It’s amazing how mistaken I can be about how the public will react to bioethical issues. Take the recent sad case of Baby Gammy which has featured in newspapers around the world. He is a Down syndrome infant boy, one of twins carried by a surrogate mother in Bangkok for an Australian couple, David and Wendy Farnell. She refused to abort Gammy and the couple allegedly refused to take him. So now he lives in limbo with his surrogate mother.
The media was horrified, especially after it emerged that Mr Farnell, 56, had spent three years in jail for molesting two girls aged 7 and 10. Baby Gammy looked so cute and his Thai birth mother so loving. How could anyone be so heartless to propose aborting a twin? How could anyone be so heartless as to abandon their own baby? How could a paedophile be allowed to commission a surrogate mother?
To be honest, I didn’t think that the story was a big deal. I thought that everyone knew that 90% of Down syndrome babies in Australia and most Western countries are aborted. I thought that everyone knew that “foetal reduction” (ie, aborting excess children in a multiple pregnancy) is common. I thought that everyone knew that surrogacy in developing countries exploits young women. I thought that everyone knew that many, if not most, clients of these surrogates were creating unconventional families – either for gays or single women.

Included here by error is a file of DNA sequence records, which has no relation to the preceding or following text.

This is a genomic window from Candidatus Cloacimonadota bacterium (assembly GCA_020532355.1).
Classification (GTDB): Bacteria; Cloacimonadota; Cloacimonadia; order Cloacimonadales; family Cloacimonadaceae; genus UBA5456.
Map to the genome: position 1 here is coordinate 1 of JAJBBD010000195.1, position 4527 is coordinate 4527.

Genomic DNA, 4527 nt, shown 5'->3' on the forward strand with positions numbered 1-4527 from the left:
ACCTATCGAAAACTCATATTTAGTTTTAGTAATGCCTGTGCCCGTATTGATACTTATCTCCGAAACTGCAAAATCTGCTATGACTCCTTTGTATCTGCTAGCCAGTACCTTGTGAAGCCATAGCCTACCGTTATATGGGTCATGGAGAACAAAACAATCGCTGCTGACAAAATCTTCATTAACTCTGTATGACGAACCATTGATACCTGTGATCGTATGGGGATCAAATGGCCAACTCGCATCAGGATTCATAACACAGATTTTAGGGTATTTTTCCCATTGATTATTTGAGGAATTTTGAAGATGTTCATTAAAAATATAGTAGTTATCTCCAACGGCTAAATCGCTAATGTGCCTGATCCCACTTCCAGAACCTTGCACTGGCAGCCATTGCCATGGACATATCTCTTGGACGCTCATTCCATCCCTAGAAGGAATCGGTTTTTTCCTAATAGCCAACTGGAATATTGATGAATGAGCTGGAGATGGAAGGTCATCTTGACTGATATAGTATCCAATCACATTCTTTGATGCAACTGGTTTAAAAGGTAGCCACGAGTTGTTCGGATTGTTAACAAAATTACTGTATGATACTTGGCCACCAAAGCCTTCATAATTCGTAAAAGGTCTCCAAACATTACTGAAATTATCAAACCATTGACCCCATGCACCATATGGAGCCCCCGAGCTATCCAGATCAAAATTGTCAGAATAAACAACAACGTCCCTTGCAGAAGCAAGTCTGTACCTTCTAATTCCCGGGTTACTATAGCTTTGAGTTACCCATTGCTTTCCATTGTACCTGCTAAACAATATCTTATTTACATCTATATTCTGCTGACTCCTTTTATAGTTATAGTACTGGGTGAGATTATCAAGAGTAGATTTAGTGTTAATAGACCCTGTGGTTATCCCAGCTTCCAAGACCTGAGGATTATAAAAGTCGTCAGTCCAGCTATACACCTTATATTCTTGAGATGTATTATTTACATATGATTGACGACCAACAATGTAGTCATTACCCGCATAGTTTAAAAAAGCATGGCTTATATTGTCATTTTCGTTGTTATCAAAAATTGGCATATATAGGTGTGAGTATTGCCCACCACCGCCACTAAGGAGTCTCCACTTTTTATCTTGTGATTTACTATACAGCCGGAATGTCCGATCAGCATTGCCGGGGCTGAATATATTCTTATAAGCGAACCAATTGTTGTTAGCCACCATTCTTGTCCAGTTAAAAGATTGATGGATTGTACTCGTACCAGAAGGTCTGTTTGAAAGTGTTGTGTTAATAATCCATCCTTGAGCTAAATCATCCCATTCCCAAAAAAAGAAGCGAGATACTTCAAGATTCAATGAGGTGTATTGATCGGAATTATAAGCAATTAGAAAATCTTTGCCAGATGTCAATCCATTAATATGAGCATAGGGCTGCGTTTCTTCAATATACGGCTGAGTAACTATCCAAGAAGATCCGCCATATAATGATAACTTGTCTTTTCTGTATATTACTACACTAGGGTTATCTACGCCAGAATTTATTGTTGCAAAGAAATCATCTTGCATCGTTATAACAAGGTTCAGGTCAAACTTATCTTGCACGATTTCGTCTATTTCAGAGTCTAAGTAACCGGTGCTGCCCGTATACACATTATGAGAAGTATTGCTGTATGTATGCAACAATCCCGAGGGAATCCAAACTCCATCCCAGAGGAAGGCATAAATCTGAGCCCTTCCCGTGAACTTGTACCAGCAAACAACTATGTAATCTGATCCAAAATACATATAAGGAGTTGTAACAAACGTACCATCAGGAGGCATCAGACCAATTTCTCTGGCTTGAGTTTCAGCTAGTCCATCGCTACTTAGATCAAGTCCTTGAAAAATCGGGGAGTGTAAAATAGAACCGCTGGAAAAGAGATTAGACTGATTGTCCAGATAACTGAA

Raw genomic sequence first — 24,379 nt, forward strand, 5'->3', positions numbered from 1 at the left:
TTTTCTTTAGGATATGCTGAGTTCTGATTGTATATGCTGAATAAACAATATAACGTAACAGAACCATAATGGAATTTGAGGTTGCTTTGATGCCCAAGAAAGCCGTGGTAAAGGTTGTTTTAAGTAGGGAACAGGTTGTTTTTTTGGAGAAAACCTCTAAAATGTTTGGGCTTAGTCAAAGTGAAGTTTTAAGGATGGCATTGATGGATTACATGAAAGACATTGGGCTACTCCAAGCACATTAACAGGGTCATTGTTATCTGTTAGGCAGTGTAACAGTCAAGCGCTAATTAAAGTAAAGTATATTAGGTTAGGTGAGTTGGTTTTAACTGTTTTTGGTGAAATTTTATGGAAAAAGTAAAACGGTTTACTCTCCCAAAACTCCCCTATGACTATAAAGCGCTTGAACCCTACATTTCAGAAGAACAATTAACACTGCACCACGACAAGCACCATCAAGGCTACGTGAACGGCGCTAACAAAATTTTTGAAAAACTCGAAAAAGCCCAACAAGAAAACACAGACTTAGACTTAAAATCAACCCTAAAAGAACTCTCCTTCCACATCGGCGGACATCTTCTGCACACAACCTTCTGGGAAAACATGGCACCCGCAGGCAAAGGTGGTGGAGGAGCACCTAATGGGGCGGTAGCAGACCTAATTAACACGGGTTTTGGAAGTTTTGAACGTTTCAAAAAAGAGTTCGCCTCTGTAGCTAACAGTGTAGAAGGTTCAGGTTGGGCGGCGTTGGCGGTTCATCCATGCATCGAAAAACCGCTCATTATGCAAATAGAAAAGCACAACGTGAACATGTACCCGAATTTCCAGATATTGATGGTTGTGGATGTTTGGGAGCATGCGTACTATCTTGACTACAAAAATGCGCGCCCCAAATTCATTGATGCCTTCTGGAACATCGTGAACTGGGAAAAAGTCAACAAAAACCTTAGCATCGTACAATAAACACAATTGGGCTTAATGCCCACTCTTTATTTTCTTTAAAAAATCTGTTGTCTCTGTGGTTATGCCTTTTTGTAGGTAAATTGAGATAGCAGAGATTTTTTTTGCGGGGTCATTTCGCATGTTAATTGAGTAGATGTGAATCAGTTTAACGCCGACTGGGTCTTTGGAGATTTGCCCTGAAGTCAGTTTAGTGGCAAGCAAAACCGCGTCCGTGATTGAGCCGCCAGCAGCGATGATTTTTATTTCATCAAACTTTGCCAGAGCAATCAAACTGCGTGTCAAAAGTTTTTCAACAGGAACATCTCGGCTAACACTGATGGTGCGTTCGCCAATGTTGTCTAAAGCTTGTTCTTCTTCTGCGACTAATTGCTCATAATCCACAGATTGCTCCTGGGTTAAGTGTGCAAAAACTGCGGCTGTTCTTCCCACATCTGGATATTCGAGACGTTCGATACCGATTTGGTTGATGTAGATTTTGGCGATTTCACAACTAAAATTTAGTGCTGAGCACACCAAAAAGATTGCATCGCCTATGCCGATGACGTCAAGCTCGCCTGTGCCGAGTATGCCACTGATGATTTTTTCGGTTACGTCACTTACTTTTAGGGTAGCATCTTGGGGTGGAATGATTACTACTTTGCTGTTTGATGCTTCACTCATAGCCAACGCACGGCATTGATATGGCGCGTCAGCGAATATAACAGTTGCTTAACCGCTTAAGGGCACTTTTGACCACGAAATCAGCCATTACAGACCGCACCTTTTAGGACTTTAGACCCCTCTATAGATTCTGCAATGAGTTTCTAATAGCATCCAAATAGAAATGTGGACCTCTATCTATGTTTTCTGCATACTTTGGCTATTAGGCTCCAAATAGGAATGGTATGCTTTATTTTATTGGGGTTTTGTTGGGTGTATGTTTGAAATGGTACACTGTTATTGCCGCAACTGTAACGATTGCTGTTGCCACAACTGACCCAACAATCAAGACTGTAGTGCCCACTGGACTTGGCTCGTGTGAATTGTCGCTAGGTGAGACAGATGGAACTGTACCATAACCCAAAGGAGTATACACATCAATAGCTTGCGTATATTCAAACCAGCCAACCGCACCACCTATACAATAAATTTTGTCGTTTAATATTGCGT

How wrong I was! Apparently the media used to believe – and probably still does – that surrogacy is just an odd way to give children to doting mums and dads. They were completely ignorant of the many reasons why surrogacy is bad public policy which should be banned.
Flash! Bangkok police raided an apartment this week and discovered nine babies between one month and two years, all born to surrogate mothers from the same Japanese businessman father. The births were not registered. He is a very loving dad, his lawyer told The Japan Times. Maybe. Maybe not. It sounds to me like a child sex trafficking scheme. It happened recently in Australia. Notch up manufacturing babies to be abused as another good reason to ban surrogacy.
I hope that you enjoy this week's newsletter. Cheers,
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by Michael Cook | Aug 08, 2014
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